harsh high end when using a PA speaker for direct tones

Discussion in 'Digital & Modeling Gear' started by sir riff a lot, May 4, 2016.

  1. sir riff a lot

    sir riff a lot Member

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    I find when using a PA speaker for direct tones (DXR10 is my main choice)
    there is always a harsh high end coming out of the horn.

    My friend who uses an Axe Fx commented the same thing.

    do you guys experience the same ?
    is there a way to tame this with EQ's etc ? and make the sound a bit more "guitar cab" like?
     
  2. Flying_V1968

    Flying_V1968 Member

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    You might want to provide some details - like what modeller you're using to start with.

    I use an AX8 mainly direct to a PA and sometimes I'll use a high cut in the cab block around 8k or so if I have an issue with the highs. Sometimes I don't - depending on what tones I'm going for. As far as "guitar cab" sounds I usually don't bother with that. Understand that FRFR isn't about a guitar cab in the room experience - it's about emulating a miked up rig. I use my ears to tweak to find a sweet spot in the overall mix. Also different IR's make a huge difference for overall tone.

    If I want a "guitar cab" experience I can run the AX8 with no cab sim into the fx return of my tube amps with a traditional cab. Sounds great but going FRFR into a powered monitor sounds killer to me and much more convenient so I don't even bother any more.

    I personally think too many people get hung up on "amp in the room" and miss the whole boat on FRFR.
     
  3. Slicklickz

    Slicklickz Member

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    I almost always use a low pass filter between 6800-8400hz depending on the situation.I don't think there is ever a reason for a guitar to go over 9k.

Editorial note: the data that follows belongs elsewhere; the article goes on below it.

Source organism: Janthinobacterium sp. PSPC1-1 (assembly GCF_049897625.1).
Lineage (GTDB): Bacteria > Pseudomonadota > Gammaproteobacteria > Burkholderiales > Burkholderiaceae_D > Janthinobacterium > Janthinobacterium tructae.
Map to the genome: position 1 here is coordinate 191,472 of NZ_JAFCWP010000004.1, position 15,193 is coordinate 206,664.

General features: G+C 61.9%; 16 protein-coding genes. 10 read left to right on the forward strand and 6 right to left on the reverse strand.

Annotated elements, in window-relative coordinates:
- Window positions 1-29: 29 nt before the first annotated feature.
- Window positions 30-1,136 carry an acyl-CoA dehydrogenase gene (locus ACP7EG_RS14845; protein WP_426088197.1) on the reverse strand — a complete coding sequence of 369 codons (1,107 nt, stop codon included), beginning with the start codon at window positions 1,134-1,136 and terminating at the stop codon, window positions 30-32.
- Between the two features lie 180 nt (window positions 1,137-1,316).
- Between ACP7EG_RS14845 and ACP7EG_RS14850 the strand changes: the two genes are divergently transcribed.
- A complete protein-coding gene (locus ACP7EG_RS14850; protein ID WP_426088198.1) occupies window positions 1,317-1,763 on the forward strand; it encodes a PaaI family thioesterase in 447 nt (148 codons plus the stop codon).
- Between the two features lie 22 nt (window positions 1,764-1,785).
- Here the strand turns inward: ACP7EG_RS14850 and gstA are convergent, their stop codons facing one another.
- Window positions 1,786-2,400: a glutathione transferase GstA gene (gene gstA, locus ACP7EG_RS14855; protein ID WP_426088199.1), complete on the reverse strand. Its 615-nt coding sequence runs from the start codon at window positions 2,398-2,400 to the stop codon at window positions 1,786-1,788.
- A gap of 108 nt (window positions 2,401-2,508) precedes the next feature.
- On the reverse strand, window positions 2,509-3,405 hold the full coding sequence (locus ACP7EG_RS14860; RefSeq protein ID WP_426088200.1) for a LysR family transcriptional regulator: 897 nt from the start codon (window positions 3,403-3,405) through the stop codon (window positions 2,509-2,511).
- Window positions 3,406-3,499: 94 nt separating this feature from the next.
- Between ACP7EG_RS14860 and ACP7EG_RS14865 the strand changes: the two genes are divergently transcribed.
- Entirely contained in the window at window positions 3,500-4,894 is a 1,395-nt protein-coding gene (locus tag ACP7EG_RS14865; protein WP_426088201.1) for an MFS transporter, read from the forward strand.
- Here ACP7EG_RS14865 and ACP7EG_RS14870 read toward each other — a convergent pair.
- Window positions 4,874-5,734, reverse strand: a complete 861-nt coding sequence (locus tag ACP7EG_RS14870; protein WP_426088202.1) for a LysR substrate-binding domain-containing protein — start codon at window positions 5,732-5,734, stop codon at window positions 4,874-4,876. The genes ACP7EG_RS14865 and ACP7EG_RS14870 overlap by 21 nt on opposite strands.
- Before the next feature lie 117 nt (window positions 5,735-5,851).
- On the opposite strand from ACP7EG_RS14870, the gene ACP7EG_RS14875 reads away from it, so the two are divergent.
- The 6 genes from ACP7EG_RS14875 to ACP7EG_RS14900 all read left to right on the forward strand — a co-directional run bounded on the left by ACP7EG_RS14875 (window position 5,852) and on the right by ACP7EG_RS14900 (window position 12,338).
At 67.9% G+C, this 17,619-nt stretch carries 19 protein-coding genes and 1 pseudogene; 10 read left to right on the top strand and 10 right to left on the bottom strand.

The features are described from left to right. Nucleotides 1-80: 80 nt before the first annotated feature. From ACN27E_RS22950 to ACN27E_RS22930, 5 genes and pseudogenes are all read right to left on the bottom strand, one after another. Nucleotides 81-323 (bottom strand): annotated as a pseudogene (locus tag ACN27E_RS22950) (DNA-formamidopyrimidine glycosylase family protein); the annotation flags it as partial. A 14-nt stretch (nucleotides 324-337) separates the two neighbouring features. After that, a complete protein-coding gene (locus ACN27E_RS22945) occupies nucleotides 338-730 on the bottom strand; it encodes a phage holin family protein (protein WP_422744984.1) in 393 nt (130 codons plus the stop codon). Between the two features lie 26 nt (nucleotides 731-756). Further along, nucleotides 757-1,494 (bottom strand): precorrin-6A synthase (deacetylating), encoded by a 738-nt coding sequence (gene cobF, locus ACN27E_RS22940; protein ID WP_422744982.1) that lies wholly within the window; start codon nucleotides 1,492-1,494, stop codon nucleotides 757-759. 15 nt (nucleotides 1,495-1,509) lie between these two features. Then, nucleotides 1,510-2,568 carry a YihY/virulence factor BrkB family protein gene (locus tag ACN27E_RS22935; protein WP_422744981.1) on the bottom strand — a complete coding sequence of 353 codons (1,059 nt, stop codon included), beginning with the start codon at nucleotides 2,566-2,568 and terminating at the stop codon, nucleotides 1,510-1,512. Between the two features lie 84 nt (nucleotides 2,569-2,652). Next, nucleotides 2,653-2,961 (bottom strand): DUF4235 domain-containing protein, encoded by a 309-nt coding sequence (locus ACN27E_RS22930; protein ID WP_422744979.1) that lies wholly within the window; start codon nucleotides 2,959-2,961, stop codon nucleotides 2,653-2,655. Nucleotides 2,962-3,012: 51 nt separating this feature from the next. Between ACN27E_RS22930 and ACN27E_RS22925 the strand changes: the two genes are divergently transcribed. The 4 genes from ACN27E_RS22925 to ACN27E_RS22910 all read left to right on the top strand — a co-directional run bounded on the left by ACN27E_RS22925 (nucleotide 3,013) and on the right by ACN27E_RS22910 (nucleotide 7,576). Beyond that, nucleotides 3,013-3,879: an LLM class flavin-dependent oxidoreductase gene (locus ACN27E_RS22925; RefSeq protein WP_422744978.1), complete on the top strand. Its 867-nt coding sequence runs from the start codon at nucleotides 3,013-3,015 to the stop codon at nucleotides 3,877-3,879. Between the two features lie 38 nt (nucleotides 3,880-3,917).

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  4. randombastage

    randombastage Member

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    Definitely use a low pass filter if you are hearing high frequency stuff that doesn't belong. A real guitar speaker will roll off around 5500Hz where a PA speaker lets it all pass through up to its upper limit well above guitar amp frequencies.
     
  5. DunedinDragon

    DunedinDragon Member

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    This is the same regardless of the modeler apparently on some of the better FRFR monitors. It makes sense if you come from the traditional amp cabinet world given those seldom if ever incorporate compression drivers (horns). The same will tend to apply at the very low end where people often complain about "boominess". I use my global parameters to make some inital low and high end cuts, and then tweak as necessary with final EQ's in the patch to tame these things. Works very well for me.

    The important thing here is, if you were using a standard guitar cabinet and sending a separate direct PA line from your modeler, you probably wouldn't hear the harshness or the boominess, but the audience would since it's likely those speakers are FRFR. This is the main reason I opted for FRFR speakers as monitors, so I could better tune my patches to ensure that what I'm hearing is exactly what the audience hears.